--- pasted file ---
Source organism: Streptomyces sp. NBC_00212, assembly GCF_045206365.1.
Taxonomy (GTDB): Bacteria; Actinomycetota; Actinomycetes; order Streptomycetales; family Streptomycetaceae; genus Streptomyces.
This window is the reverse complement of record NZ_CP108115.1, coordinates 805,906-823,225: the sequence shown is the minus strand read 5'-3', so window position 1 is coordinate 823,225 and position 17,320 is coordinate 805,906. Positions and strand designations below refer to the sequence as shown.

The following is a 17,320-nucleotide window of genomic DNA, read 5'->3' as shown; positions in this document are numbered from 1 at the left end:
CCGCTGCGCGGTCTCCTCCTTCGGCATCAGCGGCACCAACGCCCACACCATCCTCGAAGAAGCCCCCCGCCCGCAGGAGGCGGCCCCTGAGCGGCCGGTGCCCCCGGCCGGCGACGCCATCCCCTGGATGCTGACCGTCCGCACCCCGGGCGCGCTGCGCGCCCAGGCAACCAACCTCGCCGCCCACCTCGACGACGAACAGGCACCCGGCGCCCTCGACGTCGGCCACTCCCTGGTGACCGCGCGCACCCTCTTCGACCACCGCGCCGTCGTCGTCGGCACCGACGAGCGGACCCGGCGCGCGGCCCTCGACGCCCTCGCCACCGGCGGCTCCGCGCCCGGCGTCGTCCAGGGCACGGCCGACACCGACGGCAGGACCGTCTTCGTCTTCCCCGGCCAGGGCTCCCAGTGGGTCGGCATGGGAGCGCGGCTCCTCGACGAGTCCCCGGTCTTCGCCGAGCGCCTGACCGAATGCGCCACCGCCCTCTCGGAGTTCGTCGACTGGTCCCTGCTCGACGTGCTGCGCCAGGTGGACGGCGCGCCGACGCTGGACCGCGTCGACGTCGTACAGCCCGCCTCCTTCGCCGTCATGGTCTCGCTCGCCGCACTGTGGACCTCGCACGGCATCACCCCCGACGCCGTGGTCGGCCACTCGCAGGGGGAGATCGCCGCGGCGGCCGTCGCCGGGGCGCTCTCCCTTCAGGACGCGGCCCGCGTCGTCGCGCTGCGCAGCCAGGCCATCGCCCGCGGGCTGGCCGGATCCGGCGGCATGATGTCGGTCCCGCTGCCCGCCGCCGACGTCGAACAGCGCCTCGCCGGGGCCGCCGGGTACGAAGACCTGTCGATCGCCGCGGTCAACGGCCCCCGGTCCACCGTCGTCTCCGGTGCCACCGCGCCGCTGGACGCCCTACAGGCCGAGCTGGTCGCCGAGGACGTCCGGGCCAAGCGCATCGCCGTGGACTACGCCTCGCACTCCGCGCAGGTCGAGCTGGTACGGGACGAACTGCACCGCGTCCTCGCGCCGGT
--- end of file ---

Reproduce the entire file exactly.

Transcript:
Source organism: Streptomyces sp. NBC_00212, assembly GCF_045206365.1.
Taxonomy (GTDB): Bacteria; Actinomycetota; Actinomycetes; order Streptomycetales; family Streptomycetaceae; genus Streptomyces.
This window is the reverse complement of record NZ_CP108115.1, coordinates 805,906-823,225: the sequence shown is the minus strand read 5'-3', so window position 1 is coordinate 823,225 and position 17,320 is coordinate 805,906. Positions and strand designations below refer to the sequence as shown.

The following is a 17,320-nucleotide window of genomic DNA, read 5'->3' as shown; positions in this document are numbered from 1 at the left end:
CCGCTGCGCGGTCTCCTCCTTCGGCATCAGCGGCACCAACGCCCACACCATCCTCGAAGAAGCCCCCCGCCCGCAGGAGGCGGCCCCTGAGCGGCCGGTGCCCCCGGCCGGCGACGCCATCCCCTGGATGCTGACCGTCCGCACCCCGGGCGCGCTGCGCGCCCAGGCAACCAACCTCGCCGCCCACCTCGACGACGAACAGGCACCCGGCGCCCTCGACGTCGGCCACTCCCTGGTGACCGCGCGCACCCTCTTCGACCACCGCGCCGTCGTCGTCGGCACCGACGAGCGGACCCGGCGCGCGGCCCTCGACGCCCTCGCCACCGGCGGCTCCGCGCCCGGCGTCGTCCAGGGCACGGCCGACACCGACGGCAGGACCGTCTTCGTCTTCCCCGGCCAGGGCTCCCAGTGGGTCGGCATGGGAGCGCGGCTCCTCGACGAGTCCCCGGTCTTCGCCGAGCGCCTGACCGAATGCGCCACCGCCCTCTCGGAGTTCGTCGACTGGTCCCTGCTCGACGTGCTGCGCCAGGTGGACGGCGCGCCGACGCTGGACCGCGTCGACGTCGTACAGCCCGCCTCCTTCGCCGTCATGGTCTCGCTCGCCGCACTGTGGACCTCGCACGGCATCACCCCCGACGCCGTGGTCGGCCACTCGCAGGGGGAGATCGCCGCGGCGGCCGTCGCCGGGGCGCTCTCCCTTCAGGACGCGGCCCGCGTCGTCGCGCTGCGCAGCCAGGCCATCGCCCGCGGGCTGGCCGGATCCGGCGGCATGATGTCGGTCCCGCTGCCCGCCGCCGACGTCGAACAGCGCCTCGCCGGGGCCGCCGGGTACGAAGACCTGTCGATCGCCGCGGTCAACGGCCCCCGGTCCACCGTCGTCTCCGGTGCCACCGCGCCGCTGGACGCCCTACAGGCCGAGCTGGTCGCCGAGGACGTCCGGGCCAAGCGCATCGCCGTGGACTACGCCTCGCACTCCGCGCAGGTCGAGCTGGTACGGGACGAACTGCACCGCGTCCTCGCGCCGGT